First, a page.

There is now a pedestrian bridge (Cross Border Express) from the San Diego side of the border into the Tijuana International Airport. The cost is $15 per person, but it’s super convenient as opposed to crossing on foot and having to take a Mexican taxi to the airport. I slip in and out of sleep on the flight from Tijuana to Chihuahua, catching glimpses of the turquoise-blue passage over the Sea of Cortez, then dry, craggy, cardboard-brown mountains jutting violently out of the flat, barren desert.
Chihuahua at first glance seems like the Wild West of Mexico. Lots of men wearing owboy hats and giant belt buckles, very few gringos. We had to use an ATM to withdraw pesos because there was not even a “casa de cambio” in the airport.
Chihuahua is close to Juarez and the landscape reminded me of the scary, violent scenes from “Sicario” as we rode into town on a taxi. I think it’s much safer, although not very touristy. Our friend from here warned us to stay in the main tourist town of the Copper Canyon (Cañon del Cobre), Creel, and not spend any nights in the small villages, as that’s where we could get kidnapped. Creepy.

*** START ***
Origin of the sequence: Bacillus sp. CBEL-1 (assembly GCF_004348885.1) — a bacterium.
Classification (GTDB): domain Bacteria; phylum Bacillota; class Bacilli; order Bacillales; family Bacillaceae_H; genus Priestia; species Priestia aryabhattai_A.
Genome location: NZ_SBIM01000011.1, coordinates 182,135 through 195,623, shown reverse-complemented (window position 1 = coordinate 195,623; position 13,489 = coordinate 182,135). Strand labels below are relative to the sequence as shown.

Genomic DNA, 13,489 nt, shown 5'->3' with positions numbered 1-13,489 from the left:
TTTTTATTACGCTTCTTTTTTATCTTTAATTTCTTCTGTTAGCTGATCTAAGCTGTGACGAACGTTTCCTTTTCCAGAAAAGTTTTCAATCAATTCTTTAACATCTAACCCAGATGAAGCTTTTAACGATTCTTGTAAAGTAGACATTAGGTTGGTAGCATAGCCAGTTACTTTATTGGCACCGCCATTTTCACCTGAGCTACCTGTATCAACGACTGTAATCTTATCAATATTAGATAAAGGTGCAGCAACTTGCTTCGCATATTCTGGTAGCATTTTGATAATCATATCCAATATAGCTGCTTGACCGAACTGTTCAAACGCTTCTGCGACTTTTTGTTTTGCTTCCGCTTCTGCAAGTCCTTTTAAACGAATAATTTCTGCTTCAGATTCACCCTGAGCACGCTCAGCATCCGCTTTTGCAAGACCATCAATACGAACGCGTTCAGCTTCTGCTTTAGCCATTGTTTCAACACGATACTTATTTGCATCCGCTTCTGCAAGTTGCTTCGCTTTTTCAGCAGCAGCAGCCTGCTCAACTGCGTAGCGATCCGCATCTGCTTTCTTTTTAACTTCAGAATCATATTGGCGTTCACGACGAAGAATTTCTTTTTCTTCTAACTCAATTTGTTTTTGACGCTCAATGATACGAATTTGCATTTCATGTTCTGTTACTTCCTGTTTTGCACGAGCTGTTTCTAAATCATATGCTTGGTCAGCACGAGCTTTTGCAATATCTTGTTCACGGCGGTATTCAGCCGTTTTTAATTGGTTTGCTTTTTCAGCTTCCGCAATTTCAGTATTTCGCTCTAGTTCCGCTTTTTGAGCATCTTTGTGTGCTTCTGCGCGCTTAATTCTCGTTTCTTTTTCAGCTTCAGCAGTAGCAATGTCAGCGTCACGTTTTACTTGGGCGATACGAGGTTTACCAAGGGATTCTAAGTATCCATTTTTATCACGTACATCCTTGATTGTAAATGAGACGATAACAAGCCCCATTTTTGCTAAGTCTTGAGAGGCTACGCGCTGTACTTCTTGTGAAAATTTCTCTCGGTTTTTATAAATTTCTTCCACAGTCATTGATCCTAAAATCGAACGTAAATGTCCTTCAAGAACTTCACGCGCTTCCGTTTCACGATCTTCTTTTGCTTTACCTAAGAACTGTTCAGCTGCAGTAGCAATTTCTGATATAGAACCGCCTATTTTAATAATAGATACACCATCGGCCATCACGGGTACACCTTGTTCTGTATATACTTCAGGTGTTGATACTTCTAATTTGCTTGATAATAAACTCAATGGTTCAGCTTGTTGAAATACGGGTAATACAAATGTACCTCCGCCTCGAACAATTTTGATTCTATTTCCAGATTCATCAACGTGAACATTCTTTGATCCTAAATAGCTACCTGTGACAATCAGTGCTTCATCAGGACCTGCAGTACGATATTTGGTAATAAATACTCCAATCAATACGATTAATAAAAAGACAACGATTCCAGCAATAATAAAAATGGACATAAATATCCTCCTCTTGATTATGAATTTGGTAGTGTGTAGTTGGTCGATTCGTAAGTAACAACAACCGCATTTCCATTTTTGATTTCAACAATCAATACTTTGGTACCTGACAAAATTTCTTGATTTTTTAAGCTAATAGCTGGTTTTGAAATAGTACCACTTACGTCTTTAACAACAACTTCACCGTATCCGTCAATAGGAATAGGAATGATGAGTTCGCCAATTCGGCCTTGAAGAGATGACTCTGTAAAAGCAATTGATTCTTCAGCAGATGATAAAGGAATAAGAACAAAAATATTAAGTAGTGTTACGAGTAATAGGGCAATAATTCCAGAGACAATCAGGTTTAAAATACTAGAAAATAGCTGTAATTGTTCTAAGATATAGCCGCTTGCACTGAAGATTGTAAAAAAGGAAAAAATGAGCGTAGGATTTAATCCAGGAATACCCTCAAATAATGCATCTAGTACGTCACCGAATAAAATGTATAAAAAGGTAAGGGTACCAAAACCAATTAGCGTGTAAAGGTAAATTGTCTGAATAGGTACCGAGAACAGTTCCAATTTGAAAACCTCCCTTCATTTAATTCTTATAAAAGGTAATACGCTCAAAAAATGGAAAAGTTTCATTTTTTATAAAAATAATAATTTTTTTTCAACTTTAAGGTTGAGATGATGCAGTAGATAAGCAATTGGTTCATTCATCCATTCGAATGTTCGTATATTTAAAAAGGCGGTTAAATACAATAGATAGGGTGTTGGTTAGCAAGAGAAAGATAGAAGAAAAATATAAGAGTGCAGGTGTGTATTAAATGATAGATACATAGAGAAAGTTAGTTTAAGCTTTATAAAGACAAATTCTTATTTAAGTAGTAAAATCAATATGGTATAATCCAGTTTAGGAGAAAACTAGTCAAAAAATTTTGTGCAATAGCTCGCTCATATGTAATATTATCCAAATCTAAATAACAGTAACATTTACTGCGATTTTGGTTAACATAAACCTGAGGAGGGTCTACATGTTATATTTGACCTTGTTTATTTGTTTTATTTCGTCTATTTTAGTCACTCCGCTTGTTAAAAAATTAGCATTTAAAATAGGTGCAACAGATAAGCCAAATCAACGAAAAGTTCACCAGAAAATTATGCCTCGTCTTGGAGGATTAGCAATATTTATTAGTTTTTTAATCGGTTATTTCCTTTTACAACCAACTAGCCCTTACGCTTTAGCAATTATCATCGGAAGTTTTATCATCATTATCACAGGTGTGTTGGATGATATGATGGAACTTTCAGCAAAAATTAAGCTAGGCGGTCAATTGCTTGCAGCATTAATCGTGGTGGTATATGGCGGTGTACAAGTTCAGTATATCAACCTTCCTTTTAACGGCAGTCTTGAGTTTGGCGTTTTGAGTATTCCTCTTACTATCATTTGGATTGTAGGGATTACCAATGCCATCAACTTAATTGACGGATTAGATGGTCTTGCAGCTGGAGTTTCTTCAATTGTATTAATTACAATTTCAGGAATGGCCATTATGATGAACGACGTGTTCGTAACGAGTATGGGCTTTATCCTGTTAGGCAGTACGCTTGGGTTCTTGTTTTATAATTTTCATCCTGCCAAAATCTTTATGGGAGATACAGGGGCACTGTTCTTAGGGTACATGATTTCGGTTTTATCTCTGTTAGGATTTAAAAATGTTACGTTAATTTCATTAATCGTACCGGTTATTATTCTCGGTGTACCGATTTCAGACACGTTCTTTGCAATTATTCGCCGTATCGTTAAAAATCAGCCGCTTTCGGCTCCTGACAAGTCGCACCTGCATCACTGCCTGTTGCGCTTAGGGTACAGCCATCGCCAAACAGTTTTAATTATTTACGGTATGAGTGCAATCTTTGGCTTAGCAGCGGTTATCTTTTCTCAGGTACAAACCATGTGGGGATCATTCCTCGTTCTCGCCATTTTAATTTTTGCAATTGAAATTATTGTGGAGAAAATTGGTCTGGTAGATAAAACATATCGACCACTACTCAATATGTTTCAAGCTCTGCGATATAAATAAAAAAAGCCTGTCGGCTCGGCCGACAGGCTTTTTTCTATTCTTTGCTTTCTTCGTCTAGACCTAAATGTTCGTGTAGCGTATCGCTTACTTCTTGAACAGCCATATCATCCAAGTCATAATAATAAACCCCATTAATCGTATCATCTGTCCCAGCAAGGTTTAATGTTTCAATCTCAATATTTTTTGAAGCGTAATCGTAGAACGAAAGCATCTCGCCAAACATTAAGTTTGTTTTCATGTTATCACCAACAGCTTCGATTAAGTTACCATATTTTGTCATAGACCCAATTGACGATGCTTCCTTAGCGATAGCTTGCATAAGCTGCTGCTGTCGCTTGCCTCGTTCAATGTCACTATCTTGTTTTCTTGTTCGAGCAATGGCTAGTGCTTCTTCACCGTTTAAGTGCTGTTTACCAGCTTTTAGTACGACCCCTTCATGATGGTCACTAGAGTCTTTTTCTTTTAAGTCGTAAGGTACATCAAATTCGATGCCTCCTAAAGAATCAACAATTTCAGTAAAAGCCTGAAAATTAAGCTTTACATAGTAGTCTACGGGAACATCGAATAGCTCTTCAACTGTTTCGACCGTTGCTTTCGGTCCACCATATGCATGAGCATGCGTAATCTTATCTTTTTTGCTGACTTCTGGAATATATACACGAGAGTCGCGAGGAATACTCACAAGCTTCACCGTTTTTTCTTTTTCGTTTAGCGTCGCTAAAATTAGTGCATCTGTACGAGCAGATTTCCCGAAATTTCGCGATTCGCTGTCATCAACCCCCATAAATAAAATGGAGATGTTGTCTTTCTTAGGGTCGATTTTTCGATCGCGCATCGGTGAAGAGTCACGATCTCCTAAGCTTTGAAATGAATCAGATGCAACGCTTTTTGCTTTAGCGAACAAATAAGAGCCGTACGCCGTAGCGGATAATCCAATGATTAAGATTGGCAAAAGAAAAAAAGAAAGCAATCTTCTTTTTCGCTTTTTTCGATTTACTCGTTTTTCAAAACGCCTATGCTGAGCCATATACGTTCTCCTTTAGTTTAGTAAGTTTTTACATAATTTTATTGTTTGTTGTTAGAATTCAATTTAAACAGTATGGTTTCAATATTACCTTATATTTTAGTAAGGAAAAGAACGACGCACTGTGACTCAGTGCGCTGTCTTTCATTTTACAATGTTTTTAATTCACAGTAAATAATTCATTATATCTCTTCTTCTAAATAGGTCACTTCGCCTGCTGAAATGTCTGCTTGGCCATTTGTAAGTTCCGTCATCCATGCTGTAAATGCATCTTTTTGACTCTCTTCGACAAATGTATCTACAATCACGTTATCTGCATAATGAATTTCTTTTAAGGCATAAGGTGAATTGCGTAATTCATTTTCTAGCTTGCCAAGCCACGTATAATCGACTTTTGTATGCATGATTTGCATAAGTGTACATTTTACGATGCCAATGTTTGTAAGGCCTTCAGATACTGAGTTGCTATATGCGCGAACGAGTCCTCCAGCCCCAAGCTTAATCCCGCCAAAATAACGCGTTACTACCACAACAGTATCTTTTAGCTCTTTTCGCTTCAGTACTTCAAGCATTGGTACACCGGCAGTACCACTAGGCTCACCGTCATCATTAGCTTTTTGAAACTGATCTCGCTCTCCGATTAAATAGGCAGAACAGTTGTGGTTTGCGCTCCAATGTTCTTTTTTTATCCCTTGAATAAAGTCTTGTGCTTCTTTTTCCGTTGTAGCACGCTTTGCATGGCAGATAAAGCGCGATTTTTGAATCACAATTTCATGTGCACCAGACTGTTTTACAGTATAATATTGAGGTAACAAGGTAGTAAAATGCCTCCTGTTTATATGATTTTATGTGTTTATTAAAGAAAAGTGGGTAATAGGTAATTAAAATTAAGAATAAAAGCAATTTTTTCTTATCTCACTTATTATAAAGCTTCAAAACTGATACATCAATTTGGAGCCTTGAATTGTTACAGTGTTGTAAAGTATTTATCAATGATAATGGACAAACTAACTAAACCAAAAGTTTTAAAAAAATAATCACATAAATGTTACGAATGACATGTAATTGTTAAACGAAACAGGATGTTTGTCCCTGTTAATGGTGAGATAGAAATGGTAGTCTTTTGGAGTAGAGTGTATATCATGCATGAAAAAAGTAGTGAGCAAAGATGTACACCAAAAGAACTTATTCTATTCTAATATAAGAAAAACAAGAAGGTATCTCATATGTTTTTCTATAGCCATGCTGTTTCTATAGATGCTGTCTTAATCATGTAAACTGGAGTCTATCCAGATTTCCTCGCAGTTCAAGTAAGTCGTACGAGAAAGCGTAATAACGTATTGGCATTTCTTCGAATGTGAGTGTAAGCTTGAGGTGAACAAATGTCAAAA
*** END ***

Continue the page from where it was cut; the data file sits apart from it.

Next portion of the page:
Our taxi quickly dropped us off at the office of Autotransportes Turisticos de Noroeste. The ticket saleslady said something about our trip being slow but our Spanish was not up to par enough to understand why at that moment. On the bus, the city ended quickly and we rolled through open desert with mountains in the near distance. About an hour outside the city at the first toll plaza we saw the protest. People and trucks were blocking the highway in both directions. Apparently the price of fuel had been raised 20% overnight and everyone was mad. We had to wait about an hour before they let our bus through. The bus was slow and we had to wait at another roadblock; the mountains got bigger and trees started replacing the cacti as we got higher. It looked a lot like northern Arizona.
After roughly seven hours (should have only taken 4.5) we rolled into Creel, a cold and sleepy town after dark. Hotel Temescal was welcoming and warm, with super-cute Chihuahua pups to play with! Some authentic food at Restaurante Veronica was exactly what we needed. Zach got “El Norteño”, a cast-iron skilled of beef, cheese, and veggies, a traditional local dish.
We dropped into bed early, happy to have made it through our first big travel day and ready for more adventures!